What do freelancers in the U.K. need to know about running their businesses? Pretty much the same things we Canadians do. Here are two helpful new e-books by British freelancers.
Become a Freelance Writer: Your complete guide to the business of writing
By Rachael Oku; Harriman House, 2013; 52 pages
About $7 for Kindle and iBooks editions
London-based writer/editor Rachael Oku provides tips on setting up, promoting and running a freelance business. In a conversational tone, Oku covers networking, finding work, creating a social media presence, positioning yourself as an expert, pricing your services and much more. (Her list of common freelancing pitfalls is, on its own, worth the price of admission.) She also includes ideas that are likely more common in the U.K. than in Canada (such as selling ads on your site or creating a “media kit” with a list of your services and rates, a photo, clips, etc.).
Oku is well acquainted with the ups and downs of freelance life—she’s the driving force behind Creative-Bloc, a social enterprise/hub for writers, launched in 2012. (Disclosure: I’ve written a couple of blog posts for the site.) The wide-ranging topics and encouraging words of Become a Freelance Writer will be especially beneficial for new and aspiring freelancers.
Business Planning for Editorial Freelancers: A Guide for New Starters
By Louise Harnby in association with The Publishing Training Centre, 2013; 126 pages
About $8 for Kindle and Smashwords editions
Editors, there’s an e-book for you too. Author Louise Harnby has been a freelance proofreader since 2005, and she’s also the owner of the Proofreader’s Parlour, a blog for editors and proofreaders. Her e-book covers freelancing essentials such as business plans (yes, you need one), different types of editing, training, promotion, networking, working with clients, resources and more.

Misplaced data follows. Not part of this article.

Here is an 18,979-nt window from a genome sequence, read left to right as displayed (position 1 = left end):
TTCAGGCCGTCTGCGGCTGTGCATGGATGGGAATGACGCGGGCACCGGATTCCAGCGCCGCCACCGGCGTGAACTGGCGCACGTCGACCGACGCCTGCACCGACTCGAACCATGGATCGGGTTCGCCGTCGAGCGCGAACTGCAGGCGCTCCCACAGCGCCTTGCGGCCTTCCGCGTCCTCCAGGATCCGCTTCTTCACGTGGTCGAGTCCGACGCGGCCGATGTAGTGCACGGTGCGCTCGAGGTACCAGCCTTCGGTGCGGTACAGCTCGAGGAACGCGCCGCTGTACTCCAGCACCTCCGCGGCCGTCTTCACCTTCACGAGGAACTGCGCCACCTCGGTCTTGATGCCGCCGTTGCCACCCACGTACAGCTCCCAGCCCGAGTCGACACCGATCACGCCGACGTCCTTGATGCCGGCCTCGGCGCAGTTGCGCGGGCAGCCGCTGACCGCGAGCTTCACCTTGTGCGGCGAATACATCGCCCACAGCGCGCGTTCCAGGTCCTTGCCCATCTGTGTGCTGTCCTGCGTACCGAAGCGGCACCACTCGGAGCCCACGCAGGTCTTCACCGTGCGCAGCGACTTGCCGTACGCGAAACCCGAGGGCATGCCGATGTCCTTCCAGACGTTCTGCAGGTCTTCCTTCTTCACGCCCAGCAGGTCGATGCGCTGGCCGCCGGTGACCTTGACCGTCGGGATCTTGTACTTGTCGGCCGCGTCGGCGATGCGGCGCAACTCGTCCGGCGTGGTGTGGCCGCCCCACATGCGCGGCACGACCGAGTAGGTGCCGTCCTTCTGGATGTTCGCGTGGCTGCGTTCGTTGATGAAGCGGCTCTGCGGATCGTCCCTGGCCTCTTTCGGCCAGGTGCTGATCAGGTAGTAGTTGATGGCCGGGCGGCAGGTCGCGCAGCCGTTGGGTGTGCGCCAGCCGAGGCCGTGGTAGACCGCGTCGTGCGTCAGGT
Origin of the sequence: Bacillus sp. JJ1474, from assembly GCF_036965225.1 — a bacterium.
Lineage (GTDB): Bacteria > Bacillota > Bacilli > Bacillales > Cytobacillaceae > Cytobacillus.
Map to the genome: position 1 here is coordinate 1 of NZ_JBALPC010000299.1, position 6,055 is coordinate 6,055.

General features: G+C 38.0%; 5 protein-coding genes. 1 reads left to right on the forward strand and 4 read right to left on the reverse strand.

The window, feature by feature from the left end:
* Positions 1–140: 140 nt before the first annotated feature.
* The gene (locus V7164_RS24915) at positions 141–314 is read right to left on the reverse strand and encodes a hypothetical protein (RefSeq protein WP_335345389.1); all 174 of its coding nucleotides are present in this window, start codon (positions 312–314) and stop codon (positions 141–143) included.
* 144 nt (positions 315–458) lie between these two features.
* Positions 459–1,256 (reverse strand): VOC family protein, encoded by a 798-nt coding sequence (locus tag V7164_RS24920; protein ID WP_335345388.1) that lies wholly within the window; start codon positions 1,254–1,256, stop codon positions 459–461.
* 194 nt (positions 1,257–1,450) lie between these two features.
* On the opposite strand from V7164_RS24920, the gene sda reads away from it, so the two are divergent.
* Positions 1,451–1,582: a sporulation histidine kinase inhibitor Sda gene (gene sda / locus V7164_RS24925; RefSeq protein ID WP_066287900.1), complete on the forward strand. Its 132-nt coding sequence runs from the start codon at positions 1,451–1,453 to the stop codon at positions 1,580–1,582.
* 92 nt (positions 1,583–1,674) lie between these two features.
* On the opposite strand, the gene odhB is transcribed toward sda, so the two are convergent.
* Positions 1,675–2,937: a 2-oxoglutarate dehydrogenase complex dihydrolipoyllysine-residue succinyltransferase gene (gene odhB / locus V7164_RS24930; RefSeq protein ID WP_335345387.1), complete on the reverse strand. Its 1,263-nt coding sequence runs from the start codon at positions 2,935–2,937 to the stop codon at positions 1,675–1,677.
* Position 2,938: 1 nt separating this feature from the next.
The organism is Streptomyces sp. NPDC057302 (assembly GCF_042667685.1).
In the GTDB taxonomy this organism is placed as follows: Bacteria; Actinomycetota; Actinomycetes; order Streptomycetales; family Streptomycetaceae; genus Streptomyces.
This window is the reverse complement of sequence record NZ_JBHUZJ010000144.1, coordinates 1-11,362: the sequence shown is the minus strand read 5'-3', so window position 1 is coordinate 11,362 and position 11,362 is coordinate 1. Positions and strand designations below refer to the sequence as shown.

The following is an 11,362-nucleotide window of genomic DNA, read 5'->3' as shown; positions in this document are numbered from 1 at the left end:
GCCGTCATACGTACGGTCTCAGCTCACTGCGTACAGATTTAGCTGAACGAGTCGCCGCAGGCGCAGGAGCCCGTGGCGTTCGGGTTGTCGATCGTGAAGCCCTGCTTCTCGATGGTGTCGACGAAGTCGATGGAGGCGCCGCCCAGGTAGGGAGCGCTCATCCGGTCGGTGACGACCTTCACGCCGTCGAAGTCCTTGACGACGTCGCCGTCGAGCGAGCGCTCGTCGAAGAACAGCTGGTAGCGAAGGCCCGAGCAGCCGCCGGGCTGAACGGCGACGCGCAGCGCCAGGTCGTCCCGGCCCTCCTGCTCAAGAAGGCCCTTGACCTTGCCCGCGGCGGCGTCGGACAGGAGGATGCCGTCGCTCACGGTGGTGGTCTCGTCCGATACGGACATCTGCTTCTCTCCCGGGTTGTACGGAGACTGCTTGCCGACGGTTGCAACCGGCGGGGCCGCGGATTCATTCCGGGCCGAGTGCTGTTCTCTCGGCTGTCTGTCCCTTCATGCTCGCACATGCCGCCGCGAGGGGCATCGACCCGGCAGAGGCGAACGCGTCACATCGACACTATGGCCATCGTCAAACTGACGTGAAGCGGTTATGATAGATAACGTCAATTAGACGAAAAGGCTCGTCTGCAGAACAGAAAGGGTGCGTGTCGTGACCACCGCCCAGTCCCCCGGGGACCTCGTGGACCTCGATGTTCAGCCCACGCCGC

Written with absolute beginners in mind, the e-book also contains ideas for gaining work experience, as well as case studies featuring stories from other freelancers (including a Canadian editor). This detailed, practical guide is a great read for anyone hoping to bust out of a cubicle and into a rewarding and sustainable editing career.
In a videotaped interview for CBS, More Magazine’s editor-in-chief, Lesley Jane Seymour, offers career advice for aspiring editors: “If you’re young and you’re getting out of school, you must go digital, you must know how to code, you must start in the digital area. You can always go backwards into print.”
Mr. Magazine, a.k.a. Samir Husni, has a new series of short videos called “Mr. Magazine Minute.” Watch clips featuring American magazine luminaries such as Chris Johns, editor-in-chief of National Geographic; David Carey, president of Hearst Magazines; and Richard Stengel, managing editor of TIME Magazine.
The horror! In a bid to reduce confusion, officials in southwestern England’s Mid Devon District proposed that “All punctuation, including apostrophes, shall be avoided” on street signs. Find out who won here. Thanks to Corinna vanGerwen for alerting me.
Freelancers are often nervous about saying “no” when they’re offered work (what if the editor never calls again?). WordCount and Freelance Folder have good suggestions on how to decide, and how to offer value even when you can’t accept the gig.
Is it tax season already?! Self-employed people have until June 17, 2013, to file their income tax returns, says the CRA—but any money they owe is still due by April 30. Check out Story Board’s tax tips for freelancers, and consult a tax pro if you’re not sure what expenses you can deduct.